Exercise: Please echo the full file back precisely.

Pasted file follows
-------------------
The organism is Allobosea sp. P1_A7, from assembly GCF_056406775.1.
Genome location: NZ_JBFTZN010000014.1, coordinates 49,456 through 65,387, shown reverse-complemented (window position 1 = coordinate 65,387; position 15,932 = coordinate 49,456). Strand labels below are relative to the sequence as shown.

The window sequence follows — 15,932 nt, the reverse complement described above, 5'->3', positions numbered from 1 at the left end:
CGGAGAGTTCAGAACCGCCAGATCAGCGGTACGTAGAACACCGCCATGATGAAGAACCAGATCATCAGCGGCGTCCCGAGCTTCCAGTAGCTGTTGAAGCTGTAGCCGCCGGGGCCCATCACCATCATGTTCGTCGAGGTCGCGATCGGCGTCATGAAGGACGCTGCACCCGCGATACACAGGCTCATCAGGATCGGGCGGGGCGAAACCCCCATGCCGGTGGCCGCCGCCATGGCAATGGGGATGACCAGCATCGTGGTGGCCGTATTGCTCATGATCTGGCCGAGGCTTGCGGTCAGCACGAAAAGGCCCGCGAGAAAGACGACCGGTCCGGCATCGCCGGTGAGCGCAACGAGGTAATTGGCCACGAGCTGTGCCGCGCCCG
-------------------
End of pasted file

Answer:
The organism is Allobosea sp. P1_A7, from assembly GCF_056406775.1.
Genome location: NZ_JBFTZN010000014.1, coordinates 49,456 through 65,387, shown reverse-complemented (window position 1 = coordinate 65,387; position 15,932 = coordinate 49,456). Strand labels below are relative to the sequence as shown.

The window sequence follows — 15,932 nt, the reverse complement described above, 5'->3', positions numbered from 1 at the left end:
CGGAGAGTTCAGAACCGCCAGATCAGCGGTACGTAGAACACCGCCATGATGAAGAACCAGATCATCAGCGGCGTCCCGAGCTTCCAGTAGCTGTTGAAGCTGTAGCCGCCGGGGCCCATCACCATCATGTTCGTCGAGGTCGCGATCGGCGTCATGAAGGACGCTGCACCCGCGATACACAGGCTCATCAGGATCGGGCGGGGCGAAACCCCCATGCCGGTGGCCGCCGCCATGGCAATGGGGATGACCAGCATCGTGGTGGCCGTATTGCTCATGATCTGGCCGAGGCTTGCGGTCAGCACGAAAAGGCCCGCGAGAAAGACGACCGGTCCGGCATCGCCGGTGAGCGCAACGAGGTAATTGGCCACGAGCTGTGCCGCGCCCG